• Use a variety of assembly drawings, e.g., examine engine assembly drawings to identify the correct position of covers, gaskets, bearings, sprockets, snap rings, springs and bushings. (4)
  • Study schematics, e.g., review schematics for electronic systems to troubleshoot faults with switches, voltage regulators, starters and alternators. (4)
Writing Help - Writing
  • Write brief reminder notes, e.g., write brief instructions in logbooks to remind themselves of how to reassemble components such as carburettors, alternators, engines and gearboxes. (1)
  • Write short notes and comments on warranty claim forms and work orders, e.g., record their observations and describe the condition of parts and equipment on work orders, and justify warranty coverages on claim forms. (2)
  • Write e-mail, e.g., write e-mail to equipment manufacturers to request information about upcoming training and to clarify service bulletins and recall notices. (2)
Numeracy Help - Numeracy Money Math
  • Not a requirement for this occupation.
Scheduling, Budgeting and Accounting Math
  • Not a requirement for this occupation.
Measurement and Calculation Math
  • Take a variety of measurements using gauges, e.g., measure battery and charging system voltages, pressures supplied by pumps and compressors, and the temperatures of cooling systems. (1)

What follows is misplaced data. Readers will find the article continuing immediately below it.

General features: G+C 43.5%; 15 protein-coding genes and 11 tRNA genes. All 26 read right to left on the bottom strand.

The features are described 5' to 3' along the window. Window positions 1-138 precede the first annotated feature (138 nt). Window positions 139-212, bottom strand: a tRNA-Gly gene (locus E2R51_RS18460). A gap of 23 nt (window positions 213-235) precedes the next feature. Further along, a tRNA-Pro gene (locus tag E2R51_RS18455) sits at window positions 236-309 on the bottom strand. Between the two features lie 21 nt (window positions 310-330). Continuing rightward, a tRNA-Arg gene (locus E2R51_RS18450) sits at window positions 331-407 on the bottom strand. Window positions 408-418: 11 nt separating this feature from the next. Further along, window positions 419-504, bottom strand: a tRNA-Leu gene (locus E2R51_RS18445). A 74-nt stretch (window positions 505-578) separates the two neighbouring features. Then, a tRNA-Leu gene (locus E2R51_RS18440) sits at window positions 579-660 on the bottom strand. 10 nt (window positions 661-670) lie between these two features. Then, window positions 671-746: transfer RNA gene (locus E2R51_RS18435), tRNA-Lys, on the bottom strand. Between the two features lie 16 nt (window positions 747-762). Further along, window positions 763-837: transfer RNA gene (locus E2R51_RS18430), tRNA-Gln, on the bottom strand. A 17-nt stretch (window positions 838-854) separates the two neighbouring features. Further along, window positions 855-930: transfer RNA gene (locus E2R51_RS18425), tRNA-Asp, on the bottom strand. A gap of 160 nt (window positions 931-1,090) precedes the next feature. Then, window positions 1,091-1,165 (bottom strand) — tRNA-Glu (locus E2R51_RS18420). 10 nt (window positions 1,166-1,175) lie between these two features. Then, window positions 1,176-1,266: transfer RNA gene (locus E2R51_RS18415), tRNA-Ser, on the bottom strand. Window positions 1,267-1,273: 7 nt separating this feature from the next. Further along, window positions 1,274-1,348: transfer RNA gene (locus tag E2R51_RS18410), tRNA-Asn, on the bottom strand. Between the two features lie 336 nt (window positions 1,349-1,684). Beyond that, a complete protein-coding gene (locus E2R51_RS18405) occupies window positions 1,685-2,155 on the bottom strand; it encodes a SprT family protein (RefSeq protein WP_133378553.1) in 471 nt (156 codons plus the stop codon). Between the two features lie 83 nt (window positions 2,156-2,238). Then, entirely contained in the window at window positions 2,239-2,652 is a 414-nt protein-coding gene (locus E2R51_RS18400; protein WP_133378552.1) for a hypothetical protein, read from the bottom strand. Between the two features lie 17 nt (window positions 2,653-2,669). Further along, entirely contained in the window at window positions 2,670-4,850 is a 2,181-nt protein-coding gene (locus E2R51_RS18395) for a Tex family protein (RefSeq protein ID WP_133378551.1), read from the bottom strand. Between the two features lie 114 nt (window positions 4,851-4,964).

• Take a variety of dimension measurements using basic hand tools, e.g., measure parts using tape measures. (1)
  • Calculate amounts of coolants, and oil and gas mixtures, e.g., mix antifreezes and two-stroke engine fuels to specified ratios. (2)
  • Take a variety of measurements using specialized measuring tools, e.g., use micrometers, bore gauges and calipers to precisely measure the dimensions of pistons, cylinder bores, bearings and shafts. (3)
Data Analysis Math
  • Compare measurements of pressure, distance, temperature, torque, voltage and amperage to specifications, e.g., compare measurements of pressure to original equipment manufacturers' specifications to determine the condition of pumps. (1)
  • Analyze compression, pressure, temperature, power, torque and electrical energy measurements, e.g., compare a series of pressure readings produced by pumps, compressors and pistons operating at various speeds to troubleshoot equipment and part faults. (3)
Numerical Estimation
  • Estimate the time required to complete repairs, e.g., consider the requirements of the tasks, the time taken to complete similar tasks in the past and the availability of parts. (1)
  • Estimate percentage of wear and remaining life for a wide variety of parts including batteries, hoses and shafts. (2)
Oral communication Help - Oral communication
  • Listen to announcements made over public address systems. (1)
  • Discuss repair parts and supplies with partspersons and suppliers, e.g., talk with parts people to determine prices and availabilities for small engine parts. (1)
  • Talk to co-workers and supervisors about a wide range of subjects, e.g., discuss repair procedures and work processes at staff meetings, and talk about assignments and deadlines with supervisors. (2)